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Performance at The Clarice and its Virtual Reality Element Bring Listeners to Chesapeake Bay
Photo by Jay Fleming
On a precariously narrow two-lane roadway, bordered on both sides by water lapping nearly at the asphalt surface, a string ensemble performs, seemingly oblivious to its surroundings.
That’s because the four musicians of the Tesla Quartet aren’t really performing on this causeway, which leads to Hoopers Island—three watermen’s villages perched in the Chesapeake Bay off the coast of Dorchester County. They’re there thanks to augmented reality (AR) which blends the virtual world with the physical one, to tell a musical story about how climate change is ravaging this part of Maryland.
On Sunday, The Clarice Smith Performing Arts Center will present “Rising Tides,” a new musical performance comprising a series of commissioned pieces reflecting how the state of Maryland, especially the water-centric Eastern Shore, is seeing communities, farmland and public infrastructure increasingly succumb to rising sea levels and other consequences of climate change. Concertgoers can watch and listen to the pieces in AR through the app ImmerSphere, which places the musicians in the spots that influenced the composers.
Richard Scerbo, artistic planning program director at The Clarice, said he has long been considering “how the music that we’re programming here at The Clarice can have an impact on our communities and speak to social issues of our time,” he said. “Climate change has been on my list.”
So he, along with the Tesla Quartet (who are being presented as part of The Clarice’s Visiting Artist Program), approached Maryland-based composers Alexandra Gardner and Adrian B. Sims ’22 to see if they might be interested in writing pieces that spoke to the impact of climate change on the Chesapeake Bay and the people who live on its shores. “The project sounded right up my alley,” said Gardner. “A lot of my work is inspired by the natural world and natural sciences, and of course I’m concerned about climate change.”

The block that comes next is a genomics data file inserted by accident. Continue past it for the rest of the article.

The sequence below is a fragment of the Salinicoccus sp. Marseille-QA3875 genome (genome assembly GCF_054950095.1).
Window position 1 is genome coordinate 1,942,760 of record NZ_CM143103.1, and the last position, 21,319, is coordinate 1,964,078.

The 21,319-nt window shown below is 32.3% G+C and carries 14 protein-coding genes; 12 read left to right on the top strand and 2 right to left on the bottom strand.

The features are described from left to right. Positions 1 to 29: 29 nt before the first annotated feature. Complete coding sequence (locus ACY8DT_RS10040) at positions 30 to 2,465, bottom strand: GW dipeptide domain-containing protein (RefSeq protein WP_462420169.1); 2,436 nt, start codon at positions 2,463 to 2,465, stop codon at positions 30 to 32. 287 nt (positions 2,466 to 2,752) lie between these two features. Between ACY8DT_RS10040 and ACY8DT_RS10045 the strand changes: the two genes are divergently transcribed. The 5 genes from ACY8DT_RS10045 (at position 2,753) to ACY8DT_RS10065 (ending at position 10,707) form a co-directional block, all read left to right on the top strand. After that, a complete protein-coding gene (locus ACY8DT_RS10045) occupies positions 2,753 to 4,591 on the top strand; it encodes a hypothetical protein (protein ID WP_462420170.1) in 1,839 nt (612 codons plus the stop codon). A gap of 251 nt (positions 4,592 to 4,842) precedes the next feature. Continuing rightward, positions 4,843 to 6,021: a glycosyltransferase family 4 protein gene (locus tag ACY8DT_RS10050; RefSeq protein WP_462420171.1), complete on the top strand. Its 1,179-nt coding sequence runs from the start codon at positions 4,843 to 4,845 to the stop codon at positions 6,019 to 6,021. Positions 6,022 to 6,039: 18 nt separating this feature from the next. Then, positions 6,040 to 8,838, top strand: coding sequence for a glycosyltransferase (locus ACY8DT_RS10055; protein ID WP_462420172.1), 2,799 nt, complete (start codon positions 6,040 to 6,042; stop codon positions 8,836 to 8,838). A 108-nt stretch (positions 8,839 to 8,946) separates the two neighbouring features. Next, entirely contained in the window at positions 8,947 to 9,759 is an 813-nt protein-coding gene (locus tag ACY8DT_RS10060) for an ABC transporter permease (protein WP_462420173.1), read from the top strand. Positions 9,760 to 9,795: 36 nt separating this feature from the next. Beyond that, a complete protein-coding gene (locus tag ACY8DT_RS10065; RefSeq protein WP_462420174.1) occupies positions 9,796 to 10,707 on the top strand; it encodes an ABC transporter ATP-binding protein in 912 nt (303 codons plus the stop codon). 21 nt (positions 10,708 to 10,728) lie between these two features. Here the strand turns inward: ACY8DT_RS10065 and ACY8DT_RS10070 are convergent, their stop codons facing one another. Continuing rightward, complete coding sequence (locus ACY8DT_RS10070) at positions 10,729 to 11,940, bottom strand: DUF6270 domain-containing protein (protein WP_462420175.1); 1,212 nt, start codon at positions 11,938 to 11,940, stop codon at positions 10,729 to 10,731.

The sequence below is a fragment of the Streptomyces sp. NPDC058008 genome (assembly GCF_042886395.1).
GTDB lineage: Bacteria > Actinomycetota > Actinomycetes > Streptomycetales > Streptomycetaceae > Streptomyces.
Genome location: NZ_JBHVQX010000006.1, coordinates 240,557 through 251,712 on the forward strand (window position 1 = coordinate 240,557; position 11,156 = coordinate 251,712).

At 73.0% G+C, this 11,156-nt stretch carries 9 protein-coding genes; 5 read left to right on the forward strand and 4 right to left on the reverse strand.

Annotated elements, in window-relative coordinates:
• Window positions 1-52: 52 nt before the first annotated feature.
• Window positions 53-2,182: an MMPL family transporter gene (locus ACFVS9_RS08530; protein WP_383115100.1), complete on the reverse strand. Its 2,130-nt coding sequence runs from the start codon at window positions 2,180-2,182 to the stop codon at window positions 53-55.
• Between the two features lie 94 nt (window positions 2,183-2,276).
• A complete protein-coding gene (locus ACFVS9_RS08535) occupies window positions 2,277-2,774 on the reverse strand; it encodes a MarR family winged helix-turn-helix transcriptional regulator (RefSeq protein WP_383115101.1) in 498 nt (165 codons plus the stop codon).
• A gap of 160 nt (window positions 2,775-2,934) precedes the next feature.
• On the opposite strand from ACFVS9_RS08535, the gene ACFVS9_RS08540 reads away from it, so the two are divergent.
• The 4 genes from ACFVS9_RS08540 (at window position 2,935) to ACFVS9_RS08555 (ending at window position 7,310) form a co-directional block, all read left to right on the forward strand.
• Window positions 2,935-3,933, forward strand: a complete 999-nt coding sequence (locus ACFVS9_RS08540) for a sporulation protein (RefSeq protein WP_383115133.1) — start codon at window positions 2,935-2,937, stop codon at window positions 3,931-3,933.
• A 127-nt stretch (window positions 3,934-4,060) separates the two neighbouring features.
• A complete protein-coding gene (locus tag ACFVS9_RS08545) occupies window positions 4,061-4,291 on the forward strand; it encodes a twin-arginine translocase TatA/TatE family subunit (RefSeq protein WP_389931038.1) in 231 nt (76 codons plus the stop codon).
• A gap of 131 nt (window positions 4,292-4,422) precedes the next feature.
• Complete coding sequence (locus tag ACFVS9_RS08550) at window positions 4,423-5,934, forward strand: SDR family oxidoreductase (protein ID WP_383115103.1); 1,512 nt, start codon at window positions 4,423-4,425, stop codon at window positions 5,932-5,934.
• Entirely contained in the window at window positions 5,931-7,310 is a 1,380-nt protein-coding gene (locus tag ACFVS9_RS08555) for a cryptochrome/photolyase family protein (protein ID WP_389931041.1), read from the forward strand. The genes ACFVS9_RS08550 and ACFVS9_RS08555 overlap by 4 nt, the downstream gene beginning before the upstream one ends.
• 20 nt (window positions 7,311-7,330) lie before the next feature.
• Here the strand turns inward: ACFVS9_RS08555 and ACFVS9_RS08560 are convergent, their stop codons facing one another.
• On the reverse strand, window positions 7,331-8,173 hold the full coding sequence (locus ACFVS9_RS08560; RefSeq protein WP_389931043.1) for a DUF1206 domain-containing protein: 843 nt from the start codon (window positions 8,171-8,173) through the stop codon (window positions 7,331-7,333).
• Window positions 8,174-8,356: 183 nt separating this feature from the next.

The timing was serendipitous: Gardner and her friends had recently visited Hoopers Island and been struck by the proximity of the water to the skinny causeway that connects the islands to the mainland. “It was a really sobering experience to drive out there and see the ditches beside the road as you approach the island full of water on a dry summer day,” she said. “We were like, ‘Wow, what’s it like to drive this when it’s actually raining, or at night when there’s no light?’”
Gardner’s piece is made up of three movements, titled “Causeway,” “Ceremony” and “Ghost Pines.” Each is inspired by a location on Hoopers Island, locations that can be seen—and heard—through ImmerSphere. In the app, the Tesla Quartet’s music is complemented by the ambient sounds of the environment surrounding them: the gentle splashing of water, the whoosh of wind through tall grasses, or the eerie silence of a pine forest whose trees have been killed off by saltwater encroachment.
The “Ghost Pines” movement is “noisy and scratchy,” Gardner said, echoing “what I imagine (is) the sound of a tree having the nutrients sucked out of it.”
Gardner hopes that the performance—and its AR/VR component—will encourage people to face the issue of climate change in the state. “People often don’t realize there’s a problem until they see it or are in it, so this is a way to immerse people in this environment so they can experience a little bit of it, or a feeling of it, even if they can’t actually be there,” she said.
Clarice Smith Performing Arts Center College of Arts and Humanities
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